Magenda Moiguah, grew up in Bo in the southern part of Sierra Leone. She only relocated to Freetown to further her education after taking the West African Senior School Certificate  Examination (WASSCE)  were she got four (4) credits and one pass including her area of interest ( foods and nutrition, home management and clothing and textile. ) Generally most of the Universities requires at least 5 credits, for several reasons including finances it would have been an extra hassle to resit those exams.  She was determined that this would not mark the end of her career, this led her like many others to the capital city – Freetown with the intention of pursuing either a certificate or diploma course. By some stroke of luck, a friend shared some vital information that would literally change her life forever. Firstly she explored the field of human resources at LICCSAL  Business College and eventually enrolled at The N’jala University, where they accepted her grades based on her intended choice of study. Just like a dream come true the food lover who wanted to be a nutritionist was enrolled to follow her deep passion for the culinary arts and nutrition.

Fast forward to  today, she reached her goal and unconventionally she has set the bar as to what it means to be one of few female taxi drivers in Sierra Leone. Magenda says that she chose to be a taxi driver not because she was jobless or uneducated. On the contrary she chose this profession because she wanted to be self- employed and independent. She told us during the interview ‘I love doing my own business, I don’t want to be dependant on a man or anyone to pay my bills. I want to be a self made billionaire’.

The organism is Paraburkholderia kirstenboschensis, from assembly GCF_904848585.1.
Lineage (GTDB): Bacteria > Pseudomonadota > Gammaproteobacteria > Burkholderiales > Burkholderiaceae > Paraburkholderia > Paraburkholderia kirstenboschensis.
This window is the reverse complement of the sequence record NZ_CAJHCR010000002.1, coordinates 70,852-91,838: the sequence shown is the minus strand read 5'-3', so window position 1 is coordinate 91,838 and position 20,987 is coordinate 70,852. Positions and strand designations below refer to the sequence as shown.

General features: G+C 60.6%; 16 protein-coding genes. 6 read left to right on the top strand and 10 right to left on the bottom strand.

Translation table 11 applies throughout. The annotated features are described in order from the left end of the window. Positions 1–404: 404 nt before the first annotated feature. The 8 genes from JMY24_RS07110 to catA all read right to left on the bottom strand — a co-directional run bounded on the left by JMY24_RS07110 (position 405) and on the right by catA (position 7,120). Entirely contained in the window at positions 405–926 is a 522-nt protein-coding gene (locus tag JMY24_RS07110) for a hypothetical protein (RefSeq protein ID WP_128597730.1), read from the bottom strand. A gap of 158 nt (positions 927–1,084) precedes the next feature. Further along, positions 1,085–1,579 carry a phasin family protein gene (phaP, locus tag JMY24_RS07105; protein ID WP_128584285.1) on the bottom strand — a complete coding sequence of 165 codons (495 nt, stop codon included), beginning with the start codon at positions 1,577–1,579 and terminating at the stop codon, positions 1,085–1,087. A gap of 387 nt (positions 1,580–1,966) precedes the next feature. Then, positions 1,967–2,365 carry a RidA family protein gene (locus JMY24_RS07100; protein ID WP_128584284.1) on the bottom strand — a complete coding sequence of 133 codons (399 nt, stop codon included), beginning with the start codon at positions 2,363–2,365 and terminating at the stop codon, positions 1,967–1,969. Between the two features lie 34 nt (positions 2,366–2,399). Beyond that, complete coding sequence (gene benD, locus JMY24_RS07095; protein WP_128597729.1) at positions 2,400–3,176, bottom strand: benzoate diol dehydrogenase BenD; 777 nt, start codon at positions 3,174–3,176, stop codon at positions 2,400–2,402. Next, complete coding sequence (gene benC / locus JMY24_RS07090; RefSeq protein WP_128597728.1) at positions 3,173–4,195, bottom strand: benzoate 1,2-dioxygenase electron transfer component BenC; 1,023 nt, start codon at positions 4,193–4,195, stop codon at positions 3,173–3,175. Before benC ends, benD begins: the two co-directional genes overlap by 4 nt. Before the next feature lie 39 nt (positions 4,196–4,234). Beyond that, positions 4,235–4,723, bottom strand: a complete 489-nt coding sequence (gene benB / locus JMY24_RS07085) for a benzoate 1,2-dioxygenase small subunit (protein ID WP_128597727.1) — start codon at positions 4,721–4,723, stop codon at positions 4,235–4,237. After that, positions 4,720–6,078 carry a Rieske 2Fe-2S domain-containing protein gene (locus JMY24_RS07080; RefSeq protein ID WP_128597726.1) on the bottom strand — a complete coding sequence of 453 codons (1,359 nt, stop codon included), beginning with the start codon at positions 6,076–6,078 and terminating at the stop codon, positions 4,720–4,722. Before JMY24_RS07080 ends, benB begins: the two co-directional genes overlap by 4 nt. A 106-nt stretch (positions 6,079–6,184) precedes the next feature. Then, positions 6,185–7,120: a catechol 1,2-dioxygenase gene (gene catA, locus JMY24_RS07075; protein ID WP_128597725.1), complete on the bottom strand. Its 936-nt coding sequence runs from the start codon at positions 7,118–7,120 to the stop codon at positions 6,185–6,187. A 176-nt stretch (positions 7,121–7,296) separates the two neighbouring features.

She made this decision after suffering several dissatisfaction with the remuneration set up at her places of employment.

What started off as a hugely successful yogurt business helped her with saving for the future. Smiling, she told us that she had always admired people in the transportation business and had even shared with a friend that she would one day own a taxi. Thankfully, this friend advised her about the dangers of reckless and unreliable drivers who often create problems for taxi owners. That was when she made up her mind that in order to do well in the transport industry, she must first become a driver herself.  Magenda says she was discouraged by many people. Some said she wouldn’t be able to because of her body size- ‘can’t you see that you are too fat’? Other’s said that it wasn’t the best of professions for women but she refused to listen to them.

She said ‘I was determined and focused. Enrolled for driving lessons, paid for 30 hours and by the grace of God within two weeks I was able to learn as much as I can. I bought a second hand taxi and boom!!! I started my business’.